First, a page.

[BreachExchange] Incident Response: Having a Plan Isn't Enough

Destry Winant destry at riskbasedsecurity.com
Fri Mar 8 10:11:58 EST 2019


Data shows organizations neglect to review and update breach response
plans as employees and processes change, putting data at risk.

Businesses are slowly improving their data breach plans, but lack of
executive involvement, failure to review and update plans, and
regulatory and compliance challenges prevent them from being able to
respond to security incidents with increasingly severe consequences.

A new study – entitled "Is Your Company Ready for a Big Data Breach?"
– conducted by the Ponemon Institute and commissioned by Experian,
polled 643 professionals in IT and IT security on their organizations'
data breach response practices.

They learned 52% of respondents rate their response plans as "very
effective," slightly up from 49% one year prior and 42% in 2016.
Still, only 36% feel sufficiently prepared to respond to incidents
involving business confidential information and intellectual property.

It's slow-going progress at a time when more businesses are disclosing
breaches and realizing their far-reaching effects. Nearly 60% of
respondents reported a data breach in 2018. Of those, 73% reported
multiple. Incidents are causing greater financial damage: A 2018
Ponemon study showed the average consolidated cost of a breach is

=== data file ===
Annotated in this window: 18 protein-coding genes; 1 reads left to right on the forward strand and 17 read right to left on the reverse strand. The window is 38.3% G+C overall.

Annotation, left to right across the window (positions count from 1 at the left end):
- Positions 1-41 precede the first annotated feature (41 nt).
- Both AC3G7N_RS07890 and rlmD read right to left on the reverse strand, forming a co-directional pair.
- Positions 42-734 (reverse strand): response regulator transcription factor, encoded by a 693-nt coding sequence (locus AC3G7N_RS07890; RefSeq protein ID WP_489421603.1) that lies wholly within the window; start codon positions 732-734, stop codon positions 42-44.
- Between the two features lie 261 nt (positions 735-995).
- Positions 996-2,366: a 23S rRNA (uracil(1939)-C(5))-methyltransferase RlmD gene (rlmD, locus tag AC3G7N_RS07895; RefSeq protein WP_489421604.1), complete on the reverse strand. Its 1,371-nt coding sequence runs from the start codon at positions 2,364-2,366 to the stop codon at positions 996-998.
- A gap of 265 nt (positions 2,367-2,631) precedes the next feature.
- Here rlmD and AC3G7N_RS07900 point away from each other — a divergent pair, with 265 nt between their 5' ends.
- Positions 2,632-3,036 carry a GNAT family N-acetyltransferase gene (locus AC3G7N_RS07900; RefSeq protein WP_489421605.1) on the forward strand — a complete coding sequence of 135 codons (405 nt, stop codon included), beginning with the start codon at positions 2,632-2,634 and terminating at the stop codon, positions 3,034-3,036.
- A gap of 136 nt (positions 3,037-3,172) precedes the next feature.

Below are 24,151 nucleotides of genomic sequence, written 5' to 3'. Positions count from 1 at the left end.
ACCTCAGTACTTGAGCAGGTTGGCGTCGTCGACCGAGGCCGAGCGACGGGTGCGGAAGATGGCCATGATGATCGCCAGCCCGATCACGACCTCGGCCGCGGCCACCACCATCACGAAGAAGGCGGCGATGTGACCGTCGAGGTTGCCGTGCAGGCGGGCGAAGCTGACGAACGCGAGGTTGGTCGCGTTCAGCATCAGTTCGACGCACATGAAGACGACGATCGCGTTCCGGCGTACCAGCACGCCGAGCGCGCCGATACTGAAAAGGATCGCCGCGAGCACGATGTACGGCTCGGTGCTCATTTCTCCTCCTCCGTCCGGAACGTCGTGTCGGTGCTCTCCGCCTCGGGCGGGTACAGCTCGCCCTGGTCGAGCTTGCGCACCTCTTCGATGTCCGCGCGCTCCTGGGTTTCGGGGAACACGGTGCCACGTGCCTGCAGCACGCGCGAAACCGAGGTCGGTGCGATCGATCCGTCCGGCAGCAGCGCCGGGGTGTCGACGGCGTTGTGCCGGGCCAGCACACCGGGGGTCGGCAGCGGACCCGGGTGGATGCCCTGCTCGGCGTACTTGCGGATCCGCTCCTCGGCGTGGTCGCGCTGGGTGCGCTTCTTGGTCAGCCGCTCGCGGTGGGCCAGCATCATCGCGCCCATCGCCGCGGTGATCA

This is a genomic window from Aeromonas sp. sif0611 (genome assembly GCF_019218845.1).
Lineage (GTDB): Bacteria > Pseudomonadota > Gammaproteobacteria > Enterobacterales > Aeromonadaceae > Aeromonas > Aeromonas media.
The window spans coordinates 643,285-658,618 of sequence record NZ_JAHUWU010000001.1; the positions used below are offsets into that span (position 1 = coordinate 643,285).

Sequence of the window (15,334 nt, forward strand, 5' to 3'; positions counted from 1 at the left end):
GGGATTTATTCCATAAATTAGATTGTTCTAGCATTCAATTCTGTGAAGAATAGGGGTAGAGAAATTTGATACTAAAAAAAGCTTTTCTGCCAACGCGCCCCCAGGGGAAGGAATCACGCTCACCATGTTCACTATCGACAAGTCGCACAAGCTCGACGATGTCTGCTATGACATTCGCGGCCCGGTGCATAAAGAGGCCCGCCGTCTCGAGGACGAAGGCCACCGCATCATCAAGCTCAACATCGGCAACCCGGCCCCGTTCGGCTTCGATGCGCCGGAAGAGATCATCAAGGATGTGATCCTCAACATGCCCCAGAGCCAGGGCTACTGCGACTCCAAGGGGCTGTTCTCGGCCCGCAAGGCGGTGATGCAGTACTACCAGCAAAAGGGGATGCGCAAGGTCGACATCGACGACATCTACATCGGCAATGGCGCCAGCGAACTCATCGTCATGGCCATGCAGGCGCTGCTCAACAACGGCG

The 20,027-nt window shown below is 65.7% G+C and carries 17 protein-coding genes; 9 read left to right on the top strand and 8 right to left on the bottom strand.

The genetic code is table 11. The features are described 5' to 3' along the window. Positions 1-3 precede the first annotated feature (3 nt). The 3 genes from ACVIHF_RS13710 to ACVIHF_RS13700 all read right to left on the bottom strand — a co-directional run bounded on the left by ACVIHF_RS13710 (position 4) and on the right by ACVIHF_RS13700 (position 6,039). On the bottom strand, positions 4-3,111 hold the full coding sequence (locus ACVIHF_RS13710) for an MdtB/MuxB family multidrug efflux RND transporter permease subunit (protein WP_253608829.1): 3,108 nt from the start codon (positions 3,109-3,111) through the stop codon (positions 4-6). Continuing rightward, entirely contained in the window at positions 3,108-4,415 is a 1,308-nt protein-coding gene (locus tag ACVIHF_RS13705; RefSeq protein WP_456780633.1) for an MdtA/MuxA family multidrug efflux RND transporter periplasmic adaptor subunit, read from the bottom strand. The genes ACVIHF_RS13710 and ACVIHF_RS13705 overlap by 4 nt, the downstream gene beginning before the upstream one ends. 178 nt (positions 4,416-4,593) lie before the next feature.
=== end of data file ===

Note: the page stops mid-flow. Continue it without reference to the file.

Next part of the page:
$3.86 million. Fear of reputational damage is also top-of-mind among
27% of respondents who believe a breach would tarnish their brands.

Most (92%) companies have a data breach notification plan in place.
The problem is, most companies with a breach response plan fail to
adapt to change. Forty-two percent of respondents have "no set time
period" for reviewing and updating their response plans, and 23%
haven't reviewed or updated their plans since it was put in place –
"which may be years at a time," says Michael Bruemmer, vice president
of data breach resolution at Experian.

"Where we see simple mistakes being made it, the plan is set on the
shelf and done once, then employees and processes change and they
don't update the plan," he explains. "In data breach response, timing
and accuracy of information is really important."

It's one thing to have a good response, but there's a great penalty if
your company suffers multiple security incidents and doesn't alter its
plan to reflect what was learned from them. It should regularly follow
up, update the plan, and practice the process of incident response,
researchers note in the report.

Unpacking Response Plans
Which incidents do companies plan for? Most (87%) plans include
guidance on how to handle a distributed denial-of-service (DDoS)
attack that could cause system outage, 80% address loss or theft of
personally identifiable information (PII), and 79% address loss or
theft of data on customer associations that could lead to brand
damage. About three-quarters include guidance on loss or theft of
payment data; 73% address loss or theft of intellectual property or